Structural Dynamics


The Aeroelasticity and Structural Dynamics IPT was founded in September of 2021 to better study the structural dynamics and the aeroelasticity field of the rocket, as we also improved our knowledge regarding the internal stresses during both the main and drogue parachute opening phases. A main future goal of ours is to refine our program by taking into account all aerodynamic forces and studying the entire flight envelope, while this year we will primarily be working to develop AeroElasticFins: a robust and reliable program for the fin flutter speed of the rocket, developed in Python through Matlab, that is both extremely fast and easy to work with.


AeroElasticFins is a structural solver, which can construct the dynamic model of a generic fin, with any trapezoidal shape and made out of any material. The fin’s lay-up can be made by a combination of orthotropic and isotropic material. The structural solver uses linear, quadratic or cubic shape functions to construct the mass and stiffness matrix and can compute the eigenvalues and the corresponding eigenmodes of 2000+ fins in less than five minutes.

Flutter Analysis

The flutter speed phenomenon is caused by the interactions between the structure of the rocket and the aerodynamic field, and is therefore not easy to compute. So far we have developed a basic 2D model to predict this instability, but we are trying to include Local Piston Theory for the supersonic range into AeroElasticFins to more accurately model its effects. In order to validate our current and future models we have performed an aeroelastic analysis through NASTRAN and compared the results with previous research papers.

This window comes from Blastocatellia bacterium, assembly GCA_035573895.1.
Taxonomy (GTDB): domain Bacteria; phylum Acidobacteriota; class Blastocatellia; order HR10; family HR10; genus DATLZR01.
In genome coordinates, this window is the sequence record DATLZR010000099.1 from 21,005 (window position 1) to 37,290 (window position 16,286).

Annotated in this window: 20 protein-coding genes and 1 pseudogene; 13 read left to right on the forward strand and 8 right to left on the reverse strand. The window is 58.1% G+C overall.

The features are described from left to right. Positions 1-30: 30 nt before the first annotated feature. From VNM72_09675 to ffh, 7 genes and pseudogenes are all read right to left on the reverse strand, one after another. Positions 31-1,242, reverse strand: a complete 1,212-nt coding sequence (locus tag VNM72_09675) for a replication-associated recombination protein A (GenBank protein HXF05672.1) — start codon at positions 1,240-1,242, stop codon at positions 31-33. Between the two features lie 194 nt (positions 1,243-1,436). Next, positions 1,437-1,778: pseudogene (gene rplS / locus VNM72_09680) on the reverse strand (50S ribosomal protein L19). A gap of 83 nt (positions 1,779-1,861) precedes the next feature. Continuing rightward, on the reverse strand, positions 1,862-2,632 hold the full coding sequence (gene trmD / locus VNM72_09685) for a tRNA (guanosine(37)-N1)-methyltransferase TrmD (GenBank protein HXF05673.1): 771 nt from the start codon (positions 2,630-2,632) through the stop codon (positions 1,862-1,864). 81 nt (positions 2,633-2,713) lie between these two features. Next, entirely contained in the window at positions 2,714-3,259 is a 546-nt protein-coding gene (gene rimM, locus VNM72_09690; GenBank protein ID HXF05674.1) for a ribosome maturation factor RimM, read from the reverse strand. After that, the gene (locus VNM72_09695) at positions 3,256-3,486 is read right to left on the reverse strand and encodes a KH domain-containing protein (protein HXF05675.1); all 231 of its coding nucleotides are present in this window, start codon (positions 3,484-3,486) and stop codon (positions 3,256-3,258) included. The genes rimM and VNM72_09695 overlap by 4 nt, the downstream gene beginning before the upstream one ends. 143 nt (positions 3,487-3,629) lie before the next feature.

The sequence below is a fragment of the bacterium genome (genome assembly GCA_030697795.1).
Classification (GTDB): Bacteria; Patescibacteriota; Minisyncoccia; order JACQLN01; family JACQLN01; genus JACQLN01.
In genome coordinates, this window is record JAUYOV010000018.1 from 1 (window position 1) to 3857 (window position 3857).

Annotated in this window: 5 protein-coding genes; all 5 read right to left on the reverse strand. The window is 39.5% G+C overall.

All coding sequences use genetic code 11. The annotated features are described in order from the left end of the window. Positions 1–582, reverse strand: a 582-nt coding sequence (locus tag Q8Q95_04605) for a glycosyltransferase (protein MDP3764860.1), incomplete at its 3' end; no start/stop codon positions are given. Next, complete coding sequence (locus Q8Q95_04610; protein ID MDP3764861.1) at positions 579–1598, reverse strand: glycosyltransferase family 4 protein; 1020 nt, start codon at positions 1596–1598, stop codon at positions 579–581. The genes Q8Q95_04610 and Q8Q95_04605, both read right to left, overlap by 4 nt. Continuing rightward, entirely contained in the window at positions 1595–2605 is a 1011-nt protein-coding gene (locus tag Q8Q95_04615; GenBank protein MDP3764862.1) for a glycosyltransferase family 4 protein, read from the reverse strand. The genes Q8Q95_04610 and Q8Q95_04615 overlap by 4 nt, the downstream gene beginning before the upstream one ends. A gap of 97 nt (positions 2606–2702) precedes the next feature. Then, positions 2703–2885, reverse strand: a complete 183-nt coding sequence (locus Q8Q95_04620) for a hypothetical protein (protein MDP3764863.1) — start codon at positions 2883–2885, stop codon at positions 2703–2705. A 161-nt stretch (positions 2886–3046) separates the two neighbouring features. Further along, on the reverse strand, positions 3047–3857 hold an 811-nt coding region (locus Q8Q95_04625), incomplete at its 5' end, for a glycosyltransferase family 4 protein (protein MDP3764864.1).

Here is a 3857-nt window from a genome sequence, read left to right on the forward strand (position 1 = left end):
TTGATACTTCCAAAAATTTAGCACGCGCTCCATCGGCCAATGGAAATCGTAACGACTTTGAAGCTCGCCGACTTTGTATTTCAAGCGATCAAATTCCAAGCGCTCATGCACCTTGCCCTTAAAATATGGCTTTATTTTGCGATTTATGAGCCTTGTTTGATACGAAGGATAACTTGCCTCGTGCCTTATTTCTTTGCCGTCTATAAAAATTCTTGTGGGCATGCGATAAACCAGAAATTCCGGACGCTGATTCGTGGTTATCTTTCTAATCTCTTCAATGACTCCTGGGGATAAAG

Vibration and

Load Analysis

As the rocket is composed of five separate modules connected by flanges, it is critical to calculate the maximum internal loads for each component. Last year we incorporated a dynamic model of the parachute-opening phase, though this year we will employ a separate solution, and completed eigenvalues computations of the entire rocket. The CAD model is composed of 2000+ parts, so it has been necessary to simplify it by making some assumptions about how the mechanical structures behave and by substituting all small, distributed mass, with a point mass model.



・Theoretical knowledge of structural
・Basic knowledge of aerodynamics
・Basic knowledge of the programming
  language Matlab, Python or similar
  for scientific computing


・Solid knowledge of structural mechanics
  and structural dynamics
・Solid knowledge of aerodynamics and
  aeroelastic phenomena
・Knowledge of finite element analysis
  software for structural and
  aeroelastic analysis (Nastran, Abaqus,